The list is long and the jobs are many, but presumably so are the savings.
On Friday afternoon, the Costa Mesa city clerk added a last-minute addition to next week's City Council agenda: a notice to all employees in 18 city services that come council approval Tuesday, they will be laid off in six months.
City employees have been aware council members were looking for areas to cut spending. The city attorney told the council earlier this month that if they wanted to contract out for some services instead of keeping them in-house, they'd have to make a choice by March 1 to realize the savings as early as possible.
According to the staff report, the City Council Budget Working Group (Mayor Gary Monahan and Mayor Pro Tem Jim Righeimer), recommended Costa Mesa contract out for firefighting, animal control, building inspections, overseeing the city jail, park maintenance and street maintenance, among other services.
More than 100 city employees have been laid off in the last three years, police department divisions have been closed and the minimum staffing at the city's fire stations has been lowered.
It's not clear how many city workers would be laid off with an approval Tuesday, because some could be employed by whatever outside contractor the city brings in, such as the Orange County Fire Authority's proposal to bring Costa Mesa firefighters into their ranks.
There's also "bumping rights," where less-tenured employees are laid off before long-termed employees, according to the staff report.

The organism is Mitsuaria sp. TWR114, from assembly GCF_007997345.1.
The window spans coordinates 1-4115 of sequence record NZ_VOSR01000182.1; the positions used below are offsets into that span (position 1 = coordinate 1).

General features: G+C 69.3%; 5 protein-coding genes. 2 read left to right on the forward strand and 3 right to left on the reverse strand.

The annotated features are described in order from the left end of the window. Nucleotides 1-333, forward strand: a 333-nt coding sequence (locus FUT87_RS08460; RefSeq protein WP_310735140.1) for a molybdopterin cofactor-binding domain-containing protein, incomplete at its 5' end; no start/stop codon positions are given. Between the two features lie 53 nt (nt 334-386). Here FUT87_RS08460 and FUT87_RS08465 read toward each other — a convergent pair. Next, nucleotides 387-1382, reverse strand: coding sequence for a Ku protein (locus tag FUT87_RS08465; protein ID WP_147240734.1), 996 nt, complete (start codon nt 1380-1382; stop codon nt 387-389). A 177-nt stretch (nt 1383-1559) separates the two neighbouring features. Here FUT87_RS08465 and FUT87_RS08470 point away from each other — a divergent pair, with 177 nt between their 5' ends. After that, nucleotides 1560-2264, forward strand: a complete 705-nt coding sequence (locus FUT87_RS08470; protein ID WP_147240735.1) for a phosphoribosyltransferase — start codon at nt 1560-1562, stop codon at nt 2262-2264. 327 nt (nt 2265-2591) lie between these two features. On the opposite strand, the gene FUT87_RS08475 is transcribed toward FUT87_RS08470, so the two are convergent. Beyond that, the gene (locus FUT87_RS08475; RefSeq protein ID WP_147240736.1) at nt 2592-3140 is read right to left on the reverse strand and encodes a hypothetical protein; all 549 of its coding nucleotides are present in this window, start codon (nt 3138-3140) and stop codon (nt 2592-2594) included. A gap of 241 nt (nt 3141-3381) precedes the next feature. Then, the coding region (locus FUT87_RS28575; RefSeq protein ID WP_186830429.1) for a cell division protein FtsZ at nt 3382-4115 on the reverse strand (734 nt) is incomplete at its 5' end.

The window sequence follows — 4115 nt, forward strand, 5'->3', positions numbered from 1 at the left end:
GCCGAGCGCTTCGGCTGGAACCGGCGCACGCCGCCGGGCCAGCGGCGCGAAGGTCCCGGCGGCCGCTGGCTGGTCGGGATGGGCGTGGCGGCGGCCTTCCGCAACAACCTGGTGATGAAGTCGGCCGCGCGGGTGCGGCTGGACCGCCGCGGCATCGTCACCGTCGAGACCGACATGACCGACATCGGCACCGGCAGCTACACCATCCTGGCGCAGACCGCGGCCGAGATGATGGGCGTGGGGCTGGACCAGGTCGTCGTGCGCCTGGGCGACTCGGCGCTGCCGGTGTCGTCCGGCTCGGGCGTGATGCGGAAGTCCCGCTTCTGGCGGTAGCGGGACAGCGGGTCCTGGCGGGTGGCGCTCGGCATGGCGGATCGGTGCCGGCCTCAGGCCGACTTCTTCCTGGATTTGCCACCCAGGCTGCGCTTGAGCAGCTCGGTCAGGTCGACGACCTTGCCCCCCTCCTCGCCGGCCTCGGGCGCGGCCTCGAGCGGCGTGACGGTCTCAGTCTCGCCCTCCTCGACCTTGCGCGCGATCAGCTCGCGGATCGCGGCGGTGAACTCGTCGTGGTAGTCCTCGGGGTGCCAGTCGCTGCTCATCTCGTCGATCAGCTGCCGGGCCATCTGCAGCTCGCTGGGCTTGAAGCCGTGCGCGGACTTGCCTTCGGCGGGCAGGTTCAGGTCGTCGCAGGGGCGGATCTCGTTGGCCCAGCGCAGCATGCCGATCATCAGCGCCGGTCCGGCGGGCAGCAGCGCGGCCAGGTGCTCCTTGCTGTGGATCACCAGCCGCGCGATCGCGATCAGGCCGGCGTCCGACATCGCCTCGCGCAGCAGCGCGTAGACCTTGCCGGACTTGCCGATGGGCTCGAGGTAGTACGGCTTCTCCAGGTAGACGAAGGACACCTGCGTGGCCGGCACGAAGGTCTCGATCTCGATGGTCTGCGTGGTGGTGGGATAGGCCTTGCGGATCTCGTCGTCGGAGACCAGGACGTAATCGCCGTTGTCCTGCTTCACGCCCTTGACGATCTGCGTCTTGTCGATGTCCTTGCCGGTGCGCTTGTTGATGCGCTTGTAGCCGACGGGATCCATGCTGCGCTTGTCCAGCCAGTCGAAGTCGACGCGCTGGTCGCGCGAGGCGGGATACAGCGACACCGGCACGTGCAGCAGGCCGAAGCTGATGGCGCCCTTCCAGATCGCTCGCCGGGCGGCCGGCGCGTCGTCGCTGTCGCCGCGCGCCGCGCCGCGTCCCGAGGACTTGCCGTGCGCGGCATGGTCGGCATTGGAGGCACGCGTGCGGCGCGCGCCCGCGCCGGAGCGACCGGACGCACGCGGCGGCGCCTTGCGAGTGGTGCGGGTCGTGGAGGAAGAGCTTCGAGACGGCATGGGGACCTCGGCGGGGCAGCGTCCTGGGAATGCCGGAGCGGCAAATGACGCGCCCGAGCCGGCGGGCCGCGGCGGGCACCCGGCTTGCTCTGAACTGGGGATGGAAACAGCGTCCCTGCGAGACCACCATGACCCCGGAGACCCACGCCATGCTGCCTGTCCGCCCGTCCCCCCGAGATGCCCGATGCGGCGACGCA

Even then, approving the notice Tuesday wouldn't guarantee the listed services will be outsourced, the staff report said. City staff are planning a broad restructuring of Costa Mesa, and contractors for the services up for outsourcing have to be found. The city is also permitted to rescind its outsourcing notice whenever it wants.
City officials have said that outsourcing services is less about balancing this year's budget gap — plugged two weeks ago when the police helicopter program was dissolved, netting $2 million — and more about preparing for a public pension onslaught in the years to come.
About $15 million of the city's $90 million budget pays for employee pensions. In the next five years, that figure could rise to more than $25 million, according to financial department projections.
City Services Recommended For Outsourcing
Fire department services
City jail services
Special event safety
Information technology services
Parkway and median maintenance
Employee benefit administration